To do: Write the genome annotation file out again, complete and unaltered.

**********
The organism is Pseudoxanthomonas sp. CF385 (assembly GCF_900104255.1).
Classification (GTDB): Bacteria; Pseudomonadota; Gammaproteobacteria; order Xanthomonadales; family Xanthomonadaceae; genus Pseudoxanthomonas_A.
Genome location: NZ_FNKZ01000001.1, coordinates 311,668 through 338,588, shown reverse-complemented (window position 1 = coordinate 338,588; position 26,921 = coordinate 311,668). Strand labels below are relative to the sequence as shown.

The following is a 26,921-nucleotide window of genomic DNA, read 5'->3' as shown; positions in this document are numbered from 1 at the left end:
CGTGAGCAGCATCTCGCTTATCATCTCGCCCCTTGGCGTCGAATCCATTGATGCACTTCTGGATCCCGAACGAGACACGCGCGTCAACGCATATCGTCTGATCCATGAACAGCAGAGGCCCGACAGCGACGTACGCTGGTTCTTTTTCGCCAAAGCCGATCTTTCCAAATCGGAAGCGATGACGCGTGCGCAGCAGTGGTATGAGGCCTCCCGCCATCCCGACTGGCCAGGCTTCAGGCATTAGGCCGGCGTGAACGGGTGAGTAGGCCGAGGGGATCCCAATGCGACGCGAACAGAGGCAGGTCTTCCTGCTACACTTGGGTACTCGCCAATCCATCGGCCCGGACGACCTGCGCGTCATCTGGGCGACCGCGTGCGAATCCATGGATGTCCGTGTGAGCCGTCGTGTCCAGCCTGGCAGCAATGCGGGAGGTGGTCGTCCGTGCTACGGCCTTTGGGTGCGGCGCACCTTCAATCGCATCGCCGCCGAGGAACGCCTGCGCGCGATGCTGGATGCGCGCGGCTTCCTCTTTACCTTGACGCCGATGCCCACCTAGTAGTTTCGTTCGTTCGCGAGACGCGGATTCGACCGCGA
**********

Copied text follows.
The organism is Pseudoxanthomonas sp. CF385 (assembly GCF_900104255.1).
Classification (GTDB): Bacteria; Pseudomonadota; Gammaproteobacteria; order Xanthomonadales; family Xanthomonadaceae; genus Pseudoxanthomonas_A.
Genome location: NZ_FNKZ01000001.1, coordinates 311,668 through 338,588, shown reverse-complemented (window position 1 = coordinate 338,588; position 26,921 = coordinate 311,668). Strand labels below are relative to the sequence as shown.

The following is a 26,921-nucleotide window of genomic DNA, read 5'->3' as shown; positions in this document are numbered from 1 at the left end:
CGTGAGCAGCATCTCGCTTATCATCTCGCCCCTTGGCGTCGAATCCATTGATGCACTTCTGGATCCCGAACGAGACACGCGCGTCAACGCATATCGTCTGATCCATGAACAGCAGAGGCCCGACAGCGACGTACGCTGGTTCTTTTTCGCCAAAGCCGATCTTTCCAAATCGGAAGCGATGACGCGTGCGCAGCAGTGGTATGAGGCCTCCCGCCATCCCGACTGGCCAGGCTTCAGGCATTAGGCCGGCGTGAACGGGTGAGTAGGCCGAGGGGATCCCAATGCGACGCGAACAGAGGCAGGTCTTCCTGCTACACTTGGGTACTCGCCAATCCATCGGCCCGGACGACCTGCGCGTCATCTGGGCGACCGCGTGCGAATCCATGGATGTCCGTGTGAGCCGTCGTGTCCAGCCTGGCAGCAATGCGGGAGGTGGTCGTCCGTGCTACGGCCTTTGGGTGCGGCGCACCTTCAATCGCATCGCCGCCGAGGAACGCCTGCGCGCGATGCTGGATGCGCGCGGCTTCCTCTTTACCTTGACGCCGATGCCCACCTAGTAGTTTCGTTCGTTCGCGAGACGCGGATTCGACCGCGA